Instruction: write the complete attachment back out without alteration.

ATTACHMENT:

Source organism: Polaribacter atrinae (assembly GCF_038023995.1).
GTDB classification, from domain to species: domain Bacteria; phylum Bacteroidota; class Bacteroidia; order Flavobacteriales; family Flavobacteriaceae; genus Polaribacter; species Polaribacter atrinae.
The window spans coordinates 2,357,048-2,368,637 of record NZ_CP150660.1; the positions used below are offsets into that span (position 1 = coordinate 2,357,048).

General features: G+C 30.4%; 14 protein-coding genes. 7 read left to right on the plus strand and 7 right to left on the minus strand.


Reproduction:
Source organism: Polaribacter atrinae (assembly GCF_038023995.1).
GTDB classification, from domain to species: domain Bacteria; phylum Bacteroidota; class Bacteroidia; order Flavobacteriales; family Flavobacteriaceae; genus Polaribacter; species Polaribacter atrinae.
The window spans coordinates 2,357,048-2,368,637 of record NZ_CP150660.1; the positions used below are offsets into that span (position 1 = coordinate 2,357,048).

General features: G+C 30.4%; 14 protein-coding genes. 7 read left to right on the plus strand and 7 right to left on the minus strand.